While infection rates with the corona virus are nearly everywhere at their highest level since the beginning of the pandemic, the new Omicron variant raises hopes for brewers. There is some evidence that the tough measures to limit contact and thus also the multiple restrictions on alcohol consumption in many countries may come soon to an end.
In fact, many countries have already lifted restrictions, including reduced opening hours in restaurants or bans on consuming alcoholic beverages in public.
The pioneer in this regard was probably South Africa, where the Omicron variant first appeared at the end of last November, and which was therefore the first to feel the effects of the new virus. However, instead of imposing new restrictions, the southernmost country in Africa lifted all restrictions. Shortly before New Year's Eve, the night curfew that had been in place for almost two years was lifted along with other restrictions. "Omicron has reached its peak," explained the responsible Minister Mondli Gungubele. There has been neither an alarming change in the number of hospital admissions nor in the number of deaths, he argued. Since its peak on December 15, the number of reported positive COVID cases in South Africa was reduced from 26,389 to 1,332 last Monday.
Similar the situation in the UK where reported positive COVID have been reduced are actually only one third (74,800 on Ja. 23) compared to three weeks ago (218,705 on Jan. 4). Consequently, the parliament dropped England's so-called Plan B measures last week, with mandatory face coverings in public places and mandatory COVID passports for entering nightclubs and large events both dropped.
Curfews and restrictions on pubs and restaurants had already been largely lifted before the last COVID wave. Nevertheless, the industry recorded another drop in sales, especially in December, as a large part of the population voluntarily restricted their visits to restaurants and pubs.
Infections levels, while already falling in many countries, are still well above what they were last winter. However, hospital admissions appear to be decreasing what gives justification enough for many governments to lift the strict COVID measures. The trade-off between the costs of COVID restrictions and the benefits clearly points to an opening up of the economy. Many scientists believe that the pandemic is now about to become endemic, with the effect that we must now learn how to lead normal lives again.
Consequently, Spain’s Prime Minister Pedro Sánchez proposed treating Covid-19 in a similar way to flu. This step is "timely and necessary," says also his Health Minister Carolina Darias.
In the Netherlands, despite the still high infection rates, restaurants, pubs, theatres, museums and cinemas are allowed to open again after more than five weeks - daily until 10 p.m. A limited number of spectators are also allowed in football stadiums again. The renewed lockdown, which has been in effect since December 19, has led to a lot of dissatisfaction in the country. In some Dutch cities, cafes opened despite the ban. Restrictions in public life such as the obligation to wear masks or the Corona passport, with which visitors have to prove that they have been tested, vaccinated or recovered, remain in place.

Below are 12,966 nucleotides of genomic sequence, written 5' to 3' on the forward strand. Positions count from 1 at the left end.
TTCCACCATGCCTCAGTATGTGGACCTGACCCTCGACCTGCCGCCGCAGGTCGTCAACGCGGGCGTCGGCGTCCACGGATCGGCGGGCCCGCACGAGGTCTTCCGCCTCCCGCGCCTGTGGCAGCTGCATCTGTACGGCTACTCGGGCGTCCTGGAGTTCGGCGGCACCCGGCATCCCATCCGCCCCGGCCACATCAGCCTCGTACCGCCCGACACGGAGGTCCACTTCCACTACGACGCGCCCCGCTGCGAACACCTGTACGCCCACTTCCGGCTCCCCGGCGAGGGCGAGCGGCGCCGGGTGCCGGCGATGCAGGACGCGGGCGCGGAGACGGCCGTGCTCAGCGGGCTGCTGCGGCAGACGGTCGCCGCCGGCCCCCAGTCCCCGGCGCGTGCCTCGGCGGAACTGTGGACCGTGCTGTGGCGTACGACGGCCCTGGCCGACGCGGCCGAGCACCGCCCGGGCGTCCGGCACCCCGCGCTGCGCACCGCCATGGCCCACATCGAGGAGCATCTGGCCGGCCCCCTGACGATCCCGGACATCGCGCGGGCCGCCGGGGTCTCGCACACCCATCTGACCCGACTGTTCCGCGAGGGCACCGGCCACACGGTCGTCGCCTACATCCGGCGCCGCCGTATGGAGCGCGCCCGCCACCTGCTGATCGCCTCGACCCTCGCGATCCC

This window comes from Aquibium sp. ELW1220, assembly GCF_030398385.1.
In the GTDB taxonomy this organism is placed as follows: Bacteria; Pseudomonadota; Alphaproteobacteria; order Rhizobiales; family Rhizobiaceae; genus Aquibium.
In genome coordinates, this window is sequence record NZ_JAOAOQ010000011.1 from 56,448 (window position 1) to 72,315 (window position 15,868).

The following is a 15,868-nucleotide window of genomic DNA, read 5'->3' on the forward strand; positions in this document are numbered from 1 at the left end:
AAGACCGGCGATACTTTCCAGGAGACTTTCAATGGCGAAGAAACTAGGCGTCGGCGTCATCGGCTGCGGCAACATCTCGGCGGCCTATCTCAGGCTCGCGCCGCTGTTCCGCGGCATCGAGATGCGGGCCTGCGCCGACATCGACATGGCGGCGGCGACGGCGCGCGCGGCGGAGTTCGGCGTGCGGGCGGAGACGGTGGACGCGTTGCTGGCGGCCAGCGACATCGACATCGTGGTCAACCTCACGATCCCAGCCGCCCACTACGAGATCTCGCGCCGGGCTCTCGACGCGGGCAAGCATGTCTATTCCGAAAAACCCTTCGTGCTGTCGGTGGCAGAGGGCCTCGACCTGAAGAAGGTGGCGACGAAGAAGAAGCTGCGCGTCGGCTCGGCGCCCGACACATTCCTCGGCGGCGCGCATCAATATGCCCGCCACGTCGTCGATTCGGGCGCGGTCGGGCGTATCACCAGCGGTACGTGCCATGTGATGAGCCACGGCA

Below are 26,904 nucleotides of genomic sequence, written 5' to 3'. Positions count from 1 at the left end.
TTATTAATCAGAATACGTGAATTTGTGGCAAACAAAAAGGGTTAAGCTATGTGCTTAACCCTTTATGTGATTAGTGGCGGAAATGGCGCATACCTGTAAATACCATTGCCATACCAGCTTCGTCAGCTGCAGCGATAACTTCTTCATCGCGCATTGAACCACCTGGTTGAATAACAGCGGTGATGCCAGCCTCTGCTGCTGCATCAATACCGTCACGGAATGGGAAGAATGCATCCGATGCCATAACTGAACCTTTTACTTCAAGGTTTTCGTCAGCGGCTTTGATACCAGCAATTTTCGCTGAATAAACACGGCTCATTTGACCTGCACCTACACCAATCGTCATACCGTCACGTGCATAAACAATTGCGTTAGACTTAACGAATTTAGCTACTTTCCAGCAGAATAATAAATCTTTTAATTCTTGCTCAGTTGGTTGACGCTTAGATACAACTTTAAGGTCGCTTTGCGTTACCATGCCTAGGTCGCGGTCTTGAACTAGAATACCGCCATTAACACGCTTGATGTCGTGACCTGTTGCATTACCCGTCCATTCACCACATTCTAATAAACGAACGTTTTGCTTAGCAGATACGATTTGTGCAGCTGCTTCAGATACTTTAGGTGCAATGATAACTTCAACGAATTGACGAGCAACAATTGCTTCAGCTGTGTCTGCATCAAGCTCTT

There are only a few countries that still apply strict rules and they are expected to ease them once a stable or decreasing trend in hospital bed occupancy becomes apparent.
Last week, the Austrian parliament was one of the first governments in the world to make COVID vaccination compulsory from the age of 18. Pubs, restaurants, shops and cultural events may only be visited by people who have been fully vaccinated or have already recovered from an infection. There is still a general curfew at 10 p.m., and night and stand-up catering is still prohibited.
However, even here, Wolfgang Mückstein, the Austrian health minister, said today that Covid rules for unvaccinated people would end next week, based on guidance from health advisers that hospitals and intensive care units in the country are becoming less burdened even as virus cases rise.
Germany, which has come through the pandemic quite well so far, is not yet looking to relax its strict COVID regulations. The new Health Minister Karl Lauterbach, who has been praised for his expertise on the one hand, but is also known for his very strict and patronizing statements, on the other hand, continues to rely on strict measures. Still, pubs and restaurants are open for all vaccinated and recovered people. But people continue to be reluctant to go out because politicians still warn of high infection rates and recommend social distancing.
Increasingly, there are voices saying a curfew and corresponding subsidies like last year would be better for restaurants and pubs instead of empty restaurants and letting the costs pile up without the corresponding income.
Now, Omicron is giving all of them hope for a normal life like before the pandemic. There is a fair chance for it as long as there is no new variant that mixes the infection rate of the Omicron variant with the lethality of the Delta variant...